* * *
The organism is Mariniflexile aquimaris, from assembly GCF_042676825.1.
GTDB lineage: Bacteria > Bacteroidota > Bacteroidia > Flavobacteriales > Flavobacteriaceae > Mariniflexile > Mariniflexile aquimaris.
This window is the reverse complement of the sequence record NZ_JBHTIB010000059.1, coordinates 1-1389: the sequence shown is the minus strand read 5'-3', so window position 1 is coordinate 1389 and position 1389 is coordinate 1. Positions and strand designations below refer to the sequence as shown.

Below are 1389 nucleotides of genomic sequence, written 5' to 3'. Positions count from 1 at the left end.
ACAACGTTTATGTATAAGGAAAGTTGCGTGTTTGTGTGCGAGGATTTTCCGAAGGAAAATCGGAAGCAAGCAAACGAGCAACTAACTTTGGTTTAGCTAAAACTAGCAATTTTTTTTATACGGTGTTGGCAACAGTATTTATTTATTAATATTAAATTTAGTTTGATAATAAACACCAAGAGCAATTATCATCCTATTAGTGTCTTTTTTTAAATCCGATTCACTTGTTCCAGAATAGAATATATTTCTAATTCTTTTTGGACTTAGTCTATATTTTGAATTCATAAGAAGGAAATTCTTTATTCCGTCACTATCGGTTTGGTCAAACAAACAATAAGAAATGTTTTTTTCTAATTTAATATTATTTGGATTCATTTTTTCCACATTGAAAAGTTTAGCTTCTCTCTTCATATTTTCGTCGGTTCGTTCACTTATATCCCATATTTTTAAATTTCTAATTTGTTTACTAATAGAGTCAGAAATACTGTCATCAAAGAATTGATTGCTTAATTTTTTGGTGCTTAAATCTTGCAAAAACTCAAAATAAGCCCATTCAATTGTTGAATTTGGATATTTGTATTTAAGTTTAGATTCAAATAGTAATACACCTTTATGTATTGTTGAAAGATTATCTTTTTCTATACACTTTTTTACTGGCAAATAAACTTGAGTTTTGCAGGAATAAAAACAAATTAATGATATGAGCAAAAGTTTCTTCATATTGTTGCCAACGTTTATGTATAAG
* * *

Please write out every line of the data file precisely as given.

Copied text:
The organism is Mariniflexile aquimaris, from assembly GCF_042676825.1.
GTDB lineage: Bacteria > Bacteroidota > Bacteroidia > Flavobacteriales > Flavobacteriaceae > Mariniflexile > Mariniflexile aquimaris.
This window is the reverse complement of the sequence record NZ_JBHTIB010000059.1, coordinates 1-1389: the sequence shown is the minus strand read 5'-3', so window position 1 is coordinate 1389 and position 1389 is coordinate 1. Positions and strand designations below refer to the sequence as shown.

Below are 1389 nucleotides of genomic sequence, written 5' to 3'. Positions count from 1 at the left end.
ACAACGTTTATGTATAAGGAAAGTTGCGTGTTTGTGTGCGAGGATTTTCCGAAGGAAAATCGGAAGCAAGCAAACGAGCAACTAACTTTGGTTTAGCTAAAACTAGCAATTTTTTTTATACGGTGTTGGCAACAGTATTTATTTATTAATATTAAATTTAGTTTGATAATAAACACCAAGAGCAATTATCATCCTATTAGTGTCTTTTTTTAAATCCGATTCACTTGTTCCAGAATAGAATATATTTCTAATTCTTTTTGGACTTAGTCTATATTTTGAATTCATAAGAAGGAAATTCTTTATTCCGTCACTATCGGTTTGGTCAAACAAACAATAAGAAATGTTTTTTTCTAATTTAATATTATTTGGATTCATTTTTTCCACATTGAAAAGTTTAGCTTCTCTCTTCATATTTTCGTCGGTTCGTTCACTTATATCCCATATTTTTAAATTTCTAATTTGTTTACTAATAGAGTCAGAAATACTGTCATCAAAGAATTGATTGCTTAATTTTTTGGTGCTTAAATCTTGCAAAAACTCAAAATAAGCCCATTCAATTGTTGAATTTGGATATTTGTATTTAAGTTTAGATTCAAATAGTAATACACCTTTATGTATTGTTGAAAGATTATCTTTTTCTATACACTTTTTTACTGGCAAATAAACTTGAGTTTTGCAGGAATAAAAACAAATTAATGATATGAGCAAAAGTTTCTTCATATTGTTGCCAACGTTTATGTATAAG